The stinging yellow jacket and its harmless mimic, the clearwing moth.

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The theory of evolution

Mimicry

Disturbed hawkmoth larva. Snake

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The theory of evolution

17) Camouflage:an adaptation that enables species to blend with their surroundings

Video- Praying Mantis

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Camouflage in the anglerfish

Camouflage in the Anglerfish

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The theory of evolution

Video: Whale fossils

18) Other evidence:

Fossils:

  • Paleontologist conclude from fossils that the ancestors of whales were probably land-dwelling, doglike animals, but the record is incomplete. They do not have all the fossils for all the changes but still draw conclusions as to the overall picture.

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Structurally similarities

Structurally Similarities

(19) Homologous Structures:

The anatomy of different organism show similar patterns. Some believe these structural features show common origin.

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The theory of evolution

20) Bird and butterfly wings are not similar in structure, but they are similar in function

(what they do - Function).

21) The body parts of organism that do not have a common evolutionary origin but are similar in function are called analogous structures.

Hickox: Baker High School


The theory of evolution

22) Vestigial structure:

  • A body structure in a present-day body organism that NO longer serves its original purpose, but was probably useful to an ancestor. Examples:

    23) eyes of blind mole-rats are vestigial

    24) cave fish are vestigial

    25) flightless birds (ostrich)

    26) pelvic bones in whales

    27) an adult python pelvic legs can be seen

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Adaptive radiation beak type

Adaptive radiation (Beak type)

28) Is a type of Divergent evolution in which ancestral species evolve into a variety of species that fit diverse habitats. (Galapagos Islands)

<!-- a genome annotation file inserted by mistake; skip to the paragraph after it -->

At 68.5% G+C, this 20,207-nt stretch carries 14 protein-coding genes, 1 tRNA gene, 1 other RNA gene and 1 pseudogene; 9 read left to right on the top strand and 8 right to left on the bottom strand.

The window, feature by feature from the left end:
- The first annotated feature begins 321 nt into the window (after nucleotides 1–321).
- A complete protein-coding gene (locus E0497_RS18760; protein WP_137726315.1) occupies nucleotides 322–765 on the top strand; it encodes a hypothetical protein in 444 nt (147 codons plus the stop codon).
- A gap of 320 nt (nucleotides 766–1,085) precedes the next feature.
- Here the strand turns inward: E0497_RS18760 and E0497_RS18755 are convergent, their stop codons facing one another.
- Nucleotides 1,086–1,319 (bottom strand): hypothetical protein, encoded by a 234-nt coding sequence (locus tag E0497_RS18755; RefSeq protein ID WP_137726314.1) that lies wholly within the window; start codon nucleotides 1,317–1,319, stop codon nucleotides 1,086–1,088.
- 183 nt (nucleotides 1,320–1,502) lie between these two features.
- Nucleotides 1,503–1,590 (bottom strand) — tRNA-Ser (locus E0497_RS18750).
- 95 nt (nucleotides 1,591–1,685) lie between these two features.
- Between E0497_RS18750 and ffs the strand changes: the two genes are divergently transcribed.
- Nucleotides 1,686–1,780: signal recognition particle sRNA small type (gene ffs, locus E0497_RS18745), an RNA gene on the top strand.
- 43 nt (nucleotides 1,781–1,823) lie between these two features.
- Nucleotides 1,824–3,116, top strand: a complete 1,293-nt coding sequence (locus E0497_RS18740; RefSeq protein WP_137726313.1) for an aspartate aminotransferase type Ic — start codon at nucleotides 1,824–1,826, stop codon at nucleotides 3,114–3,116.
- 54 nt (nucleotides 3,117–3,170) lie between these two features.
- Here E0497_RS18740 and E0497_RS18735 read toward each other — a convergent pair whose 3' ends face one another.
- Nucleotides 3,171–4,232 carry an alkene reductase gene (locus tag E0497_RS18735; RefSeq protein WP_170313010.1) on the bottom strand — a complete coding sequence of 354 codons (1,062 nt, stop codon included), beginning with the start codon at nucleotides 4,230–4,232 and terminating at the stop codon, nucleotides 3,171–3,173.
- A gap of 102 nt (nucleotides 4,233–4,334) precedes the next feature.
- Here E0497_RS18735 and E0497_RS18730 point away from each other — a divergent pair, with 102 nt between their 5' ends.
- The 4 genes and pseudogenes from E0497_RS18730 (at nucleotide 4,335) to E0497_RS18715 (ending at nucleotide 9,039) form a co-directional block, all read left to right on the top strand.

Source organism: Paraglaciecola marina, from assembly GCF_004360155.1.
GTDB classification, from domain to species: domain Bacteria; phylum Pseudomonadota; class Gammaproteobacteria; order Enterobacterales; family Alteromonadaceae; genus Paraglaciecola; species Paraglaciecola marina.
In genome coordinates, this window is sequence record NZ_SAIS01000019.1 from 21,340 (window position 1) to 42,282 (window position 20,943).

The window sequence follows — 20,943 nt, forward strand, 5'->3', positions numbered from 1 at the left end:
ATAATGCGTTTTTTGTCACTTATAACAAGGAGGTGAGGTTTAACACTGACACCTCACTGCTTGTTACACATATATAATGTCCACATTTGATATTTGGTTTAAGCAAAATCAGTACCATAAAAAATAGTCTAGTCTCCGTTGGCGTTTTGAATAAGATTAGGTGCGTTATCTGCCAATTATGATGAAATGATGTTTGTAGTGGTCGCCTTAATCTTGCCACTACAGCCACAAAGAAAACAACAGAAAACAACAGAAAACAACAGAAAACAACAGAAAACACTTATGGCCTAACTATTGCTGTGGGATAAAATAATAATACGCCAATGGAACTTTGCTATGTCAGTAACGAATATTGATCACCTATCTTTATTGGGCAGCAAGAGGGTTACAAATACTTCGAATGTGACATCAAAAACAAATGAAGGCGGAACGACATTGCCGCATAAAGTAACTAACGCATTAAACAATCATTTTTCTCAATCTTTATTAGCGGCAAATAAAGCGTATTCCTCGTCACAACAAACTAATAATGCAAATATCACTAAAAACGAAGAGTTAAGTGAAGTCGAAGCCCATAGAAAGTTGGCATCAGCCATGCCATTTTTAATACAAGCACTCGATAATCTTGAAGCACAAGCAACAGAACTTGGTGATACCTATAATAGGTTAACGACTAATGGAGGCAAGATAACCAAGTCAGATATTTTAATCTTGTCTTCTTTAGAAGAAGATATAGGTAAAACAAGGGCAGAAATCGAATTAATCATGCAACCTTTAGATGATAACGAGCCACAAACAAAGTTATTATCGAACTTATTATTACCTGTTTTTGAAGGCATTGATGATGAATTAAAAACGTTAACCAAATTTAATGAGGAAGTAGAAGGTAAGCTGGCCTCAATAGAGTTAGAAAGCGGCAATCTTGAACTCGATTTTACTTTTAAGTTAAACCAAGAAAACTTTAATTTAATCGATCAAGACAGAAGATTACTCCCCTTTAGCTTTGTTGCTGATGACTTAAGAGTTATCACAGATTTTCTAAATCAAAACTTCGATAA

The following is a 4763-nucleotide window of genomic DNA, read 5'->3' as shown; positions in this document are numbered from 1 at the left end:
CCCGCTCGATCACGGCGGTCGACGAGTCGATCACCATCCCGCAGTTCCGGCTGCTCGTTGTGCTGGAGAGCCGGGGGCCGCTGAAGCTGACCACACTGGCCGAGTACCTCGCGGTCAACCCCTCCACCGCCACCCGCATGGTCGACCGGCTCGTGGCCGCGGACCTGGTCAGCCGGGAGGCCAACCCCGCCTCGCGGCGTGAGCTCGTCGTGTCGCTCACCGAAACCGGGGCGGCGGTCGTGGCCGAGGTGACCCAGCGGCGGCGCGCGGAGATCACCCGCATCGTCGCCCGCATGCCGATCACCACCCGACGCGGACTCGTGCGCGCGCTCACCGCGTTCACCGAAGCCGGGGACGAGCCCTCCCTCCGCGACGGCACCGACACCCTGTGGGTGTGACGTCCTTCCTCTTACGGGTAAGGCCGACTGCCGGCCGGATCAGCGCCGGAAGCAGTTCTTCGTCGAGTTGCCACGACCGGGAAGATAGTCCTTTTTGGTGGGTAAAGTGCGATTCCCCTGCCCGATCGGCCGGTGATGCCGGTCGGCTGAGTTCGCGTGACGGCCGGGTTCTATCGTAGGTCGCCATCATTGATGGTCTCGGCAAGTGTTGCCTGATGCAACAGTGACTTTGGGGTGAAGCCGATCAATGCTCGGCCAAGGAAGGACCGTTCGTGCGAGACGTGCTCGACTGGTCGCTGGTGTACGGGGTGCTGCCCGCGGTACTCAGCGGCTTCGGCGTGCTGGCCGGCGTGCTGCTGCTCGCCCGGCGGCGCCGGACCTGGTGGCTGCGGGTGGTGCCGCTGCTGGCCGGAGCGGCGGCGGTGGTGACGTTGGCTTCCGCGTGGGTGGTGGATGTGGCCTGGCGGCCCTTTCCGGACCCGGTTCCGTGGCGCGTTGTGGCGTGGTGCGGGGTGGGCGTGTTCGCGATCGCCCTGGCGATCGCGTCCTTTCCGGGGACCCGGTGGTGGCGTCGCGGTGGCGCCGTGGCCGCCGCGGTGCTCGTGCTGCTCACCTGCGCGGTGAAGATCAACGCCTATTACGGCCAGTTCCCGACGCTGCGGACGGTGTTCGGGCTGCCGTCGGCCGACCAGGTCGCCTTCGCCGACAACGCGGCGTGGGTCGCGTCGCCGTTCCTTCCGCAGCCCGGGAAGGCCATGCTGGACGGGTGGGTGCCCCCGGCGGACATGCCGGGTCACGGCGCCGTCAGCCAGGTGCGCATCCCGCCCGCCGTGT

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Darwin s finches adaptive radiation

Darwin’s Finches- Adaptive Radiation

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The theory of evolution

29) These finches, better known as 'Darwin's Finches' illustrated adaptive radiation. This is where species all deriving from a common ancestor have over time successfully adapted to their environment via natural selection.

  • Previously, the finches occupied the South American mainland, but somehow managed to occupy the Galapagos islands, over 600 miles away. They occupied an ecological niche with little competition.

Hickox: Baker High School


Bird beak adaptation

Bird Beak Adaptation

Curlew: Long downward curved beak to probe shores for worms in the sediment

Brown Creeper:

Thin bill curves down to probe under bark

Cardinal, Gross Beak:

Beak is used as a nut cracker to crack open nuts and seeds

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Bird beak adaptation1

Bird Beak Adaptation

Heron: spear like bill for spearing fish and frogs.

Eagle: Short stout beak, hooked upper jaw for tearing flesh.

Flamingo: short downward snout for separating mud and silt from shellfish and algae to eat